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Bob Parker

Bob Parker

Lt. Robert Parker served with the Omaha (Neb.) PD for 30 years and commanded the Emergency Response Unit. He is responsible for training thousands of law enforcement instructors in NTOA's Patrol Response to Active Shooters courses.



Jose Medina

Jose Medina

Officer Jose Medina is an active member of the Piscataway (N.J.) Police Department's SWAT team and runs Awareness Protective Consultants (Team APC) tactical training.
SWAT

SWAT and Mobile Field Forces—A Perfect Pairing

Don't wait for a crisis to incorporate MFF strategies into your agency's training.

September 05, 2007  |  by Robert O'Brien - Also by this author

Recently, I had a near-Mobile Field Force (MFF) training encounter at a tactical conference. I say "near" because no trainees showed up. There we stood—the instructors and myself—talking MFF strategy and tactics, waiting and hoping for someone to come in to learn about what promised to be a very informative, useful training session. But no one showed, so the instructors packed their training items and departed the scene.

There were a number of possible reasons for no one showing up, including competition with other training sessions. However, the more I thought about it, the more I realized the real reason may have been as simple as something I heard from renowned tactical trainer Bruce Siddle. Siddle was discussing training topics and the importance of training basics, as opposed to what he calls "the training flavor of the month."

I realized the MFF no-show I had just witnessed was proof of Siddle's theory. Perhaps because there haven't been any recent major riots, Mobile Field Forces have "lost their training flavor," in favor of flavors with more "taste." This is a big mistake—because police near-riots occur somewhere in the U.S. on a regular basis. The combination of SWAT and MFF has proven to be an effective, potent riot strategy and tactic throughout the nation.

Just as SWAT and Crisis Negotiation Teams (CNT) pair up for hostage/barricade situations, SWAT and MFF pair up perfectly for riots or disturbances. The SWAT/MFF concept was born out of necessity in the wake of major riots, such as have occurred in Los Angeles (1965) and Miami (1980s). Proof of their success has been the establishment of the SWAT/MFF strategy as the nation's "gold standard" for diffusing high-risk incidents. Just as SWAT led the way with active shooter response tactics and training, SWAT now leads the way with MFF tactics and training to involve law enforcement officers in providing unified responses to emergency situations. It all goes back to SWAT officers being the tactical leaders and advisors for their agencies.

But unlike SWAT situations, which occur with regularity, riots and disturbances that require MFF are far less frequent. Many police administrators concern themselves only with the "crisis of the day," so the predictable result of MFF atrophy will be disinterest, disuse, and eventual disbanding.

SWAT can prevent this from happening, but why would SWAT want to become involved in MFF problems? The answer is simple: When a fan-hitting major riot or disturbance occurs, the most effective police strategy is a comprehensive, organized response carried out by trained, equipped, motivated officers working together as a single unit. In major riots and disturbances, police typically are outnumbered by swirling, mobile masses of out-of-control people bent on destruction and harm. Those who have experienced riots and disturbances recognize their enormity and danger. SWAT can't do it all alone, which is where the SWAT/MFF partnership comes into play.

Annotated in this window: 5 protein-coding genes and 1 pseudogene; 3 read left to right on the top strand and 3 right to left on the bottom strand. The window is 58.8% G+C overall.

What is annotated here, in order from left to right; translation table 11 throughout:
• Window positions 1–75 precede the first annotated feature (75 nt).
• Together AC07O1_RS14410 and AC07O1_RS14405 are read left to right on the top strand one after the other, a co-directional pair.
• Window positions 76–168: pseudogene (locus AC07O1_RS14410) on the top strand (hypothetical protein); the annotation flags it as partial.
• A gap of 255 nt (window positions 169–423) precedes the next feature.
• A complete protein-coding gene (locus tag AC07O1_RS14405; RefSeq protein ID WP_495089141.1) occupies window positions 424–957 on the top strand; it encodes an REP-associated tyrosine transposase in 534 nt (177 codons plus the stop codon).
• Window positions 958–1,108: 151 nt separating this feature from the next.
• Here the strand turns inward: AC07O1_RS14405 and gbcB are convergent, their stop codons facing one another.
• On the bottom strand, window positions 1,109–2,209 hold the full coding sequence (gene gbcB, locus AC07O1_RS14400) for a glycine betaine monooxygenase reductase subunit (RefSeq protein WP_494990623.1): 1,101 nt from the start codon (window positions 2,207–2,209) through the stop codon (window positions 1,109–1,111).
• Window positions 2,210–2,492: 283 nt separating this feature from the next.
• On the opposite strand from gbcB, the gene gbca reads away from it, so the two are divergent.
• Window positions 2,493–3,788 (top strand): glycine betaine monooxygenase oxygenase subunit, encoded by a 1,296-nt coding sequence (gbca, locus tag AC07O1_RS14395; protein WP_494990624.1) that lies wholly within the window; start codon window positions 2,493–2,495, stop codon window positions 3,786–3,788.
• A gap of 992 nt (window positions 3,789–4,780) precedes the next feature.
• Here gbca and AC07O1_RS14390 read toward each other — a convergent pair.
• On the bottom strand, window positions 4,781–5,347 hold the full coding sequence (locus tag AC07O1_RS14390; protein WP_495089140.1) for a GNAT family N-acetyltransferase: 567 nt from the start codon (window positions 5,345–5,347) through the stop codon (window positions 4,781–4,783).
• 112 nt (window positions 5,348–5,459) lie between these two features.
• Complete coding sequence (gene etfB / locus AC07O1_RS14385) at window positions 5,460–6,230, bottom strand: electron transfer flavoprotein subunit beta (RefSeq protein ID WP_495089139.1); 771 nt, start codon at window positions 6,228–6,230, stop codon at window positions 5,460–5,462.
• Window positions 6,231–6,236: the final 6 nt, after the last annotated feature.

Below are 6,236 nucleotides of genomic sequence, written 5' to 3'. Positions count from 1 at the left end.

SWAT and MFF is a natural fusion of riot/disturbance strategy and tactics. Taken separately, both are potent. Together they become the most powerful, effective police riot response developed thus far. It is also in SWAT's best interest to have meaningful input into how, where, and when SWAT and MFF are deployed.

Case in point—30 years ago, my department was preparing for anticipated major disturbances due to court-ordered forced school busing. An early version of Mobile Field Forces were developed and deployed to two staging areas in the city. MFFs consisted of multiple squads of eight personnel in two cars, each led by one or two SWAT squads. Command decided that because of its training, SWAT would respond to every report of trouble throughout the entire city, and then determine if MFFs would be needed.

The flaw in this plan was immediately evident—three squads of SWAT would be racing from one trouble location to another, while the greatly larger MFFs were on standby. Fortunately, wiser minds prevailed and instead MFF squads were dispatched to scout trouble reports. If validated, additional MFF/SWAT squads responded to quell the problem. This deployment reversal proved highly effective, and freed SWAT for a number of hostage/barricade situations that occurred during the detail. In the end, SWAT/MFF combined into a single, cohesive, effective unit. True to tradition, when the detail ended, so did MFFs. It would be another 15 years before my department resurrected MFFs.

Since history repeats itself, there is a real danger that MFFs will be allowed to atrophy and fade into "paper tigers" until the next riot or disturbance hits the fan. Then SWAT will be forced to carry the entire response alone.

As tactical specialists, each SWAT team needs to lead the way for its agency's riot/disturbance planning, preparation, and response, and that includes spearheading Mobile Field Forces. This is win/win strategy for everyone: the agency, MFF, and SWAT. So, if you haven't already done so, get involved and lead—the "SWAT" way.


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